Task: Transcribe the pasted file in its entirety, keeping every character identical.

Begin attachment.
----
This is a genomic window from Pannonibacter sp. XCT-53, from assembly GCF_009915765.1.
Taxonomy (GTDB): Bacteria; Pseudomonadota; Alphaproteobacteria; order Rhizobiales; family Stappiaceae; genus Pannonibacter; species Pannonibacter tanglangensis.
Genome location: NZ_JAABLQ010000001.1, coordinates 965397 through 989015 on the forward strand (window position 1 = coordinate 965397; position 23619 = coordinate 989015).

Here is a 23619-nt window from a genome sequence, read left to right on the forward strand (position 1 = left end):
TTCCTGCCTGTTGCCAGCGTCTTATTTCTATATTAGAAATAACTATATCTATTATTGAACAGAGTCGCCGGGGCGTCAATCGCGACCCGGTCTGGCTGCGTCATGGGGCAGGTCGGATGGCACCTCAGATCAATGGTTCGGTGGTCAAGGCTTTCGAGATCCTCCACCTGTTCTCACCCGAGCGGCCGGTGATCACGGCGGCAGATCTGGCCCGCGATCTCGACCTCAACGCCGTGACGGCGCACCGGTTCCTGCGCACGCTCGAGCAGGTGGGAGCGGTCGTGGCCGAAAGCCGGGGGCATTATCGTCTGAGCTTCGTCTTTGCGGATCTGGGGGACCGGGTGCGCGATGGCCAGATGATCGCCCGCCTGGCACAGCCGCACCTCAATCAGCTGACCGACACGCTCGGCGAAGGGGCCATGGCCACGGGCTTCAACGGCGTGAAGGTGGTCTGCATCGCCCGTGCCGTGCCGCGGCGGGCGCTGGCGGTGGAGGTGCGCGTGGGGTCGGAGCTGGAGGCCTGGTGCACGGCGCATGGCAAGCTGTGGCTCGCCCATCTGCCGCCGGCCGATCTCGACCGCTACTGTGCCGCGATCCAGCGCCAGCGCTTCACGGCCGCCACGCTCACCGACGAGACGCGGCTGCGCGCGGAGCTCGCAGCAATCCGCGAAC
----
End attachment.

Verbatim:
This is a genomic window from Pannonibacter sp. XCT-53, from assembly GCF_009915765.1.
Taxonomy (GTDB): Bacteria; Pseudomonadota; Alphaproteobacteria; order Rhizobiales; family Stappiaceae; genus Pannonibacter; species Pannonibacter tanglangensis.
Genome location: NZ_JAABLQ010000001.1, coordinates 965397 through 989015 on the forward strand (window position 1 = coordinate 965397; position 23619 = coordinate 989015).

Here is a 23619-nt window from a genome sequence, read left to right on the forward strand (position 1 = left end):
TTCCTGCCTGTTGCCAGCGTCTTATTTCTATATTAGAAATAACTATATCTATTATTGAACAGAGTCGCCGGGGCGTCAATCGCGACCCGGTCTGGCTGCGTCATGGGGCAGGTCGGATGGCACCTCAGATCAATGGTTCGGTGGTCAAGGCTTTCGAGATCCTCCACCTGTTCTCACCCGAGCGGCCGGTGATCACGGCGGCAGATCTGGCCCGCGATCTCGACCTCAACGCCGTGACGGCGCACCGGTTCCTGCGCACGCTCGAGCAGGTGGGAGCGGTCGTGGCCGAAAGCCGGGGGCATTATCGTCTGAGCTTCGTCTTTGCGGATCTGGGGGACCGGGTGCGCGATGGCCAGATGATCGCCCGCCTGGCACAGCCGCACCTCAATCAGCTGACCGACACGCTCGGCGAAGGGGCCATGGCCACGGGCTTCAACGGCGTGAAGGTGGTCTGCATCGCCCGTGCCGTGCCGCGGCGGGCGCTGGCGGTGGAGGTGCGCGTGGGGTCGGAGCTGGAGGCCTGGTGCACGGCGCATGGCAAGCTGTGGCTCGCCCATCTGCCGCCGGCCGATCTCGACCGCTACTGTGCCGCGATCCAGCGCCAGCGCTTCACGGCCGCCACGCTCACCGACGAGACGCGGCTGCGCGCGGAGCTCGCAGCAATCCGCGAAC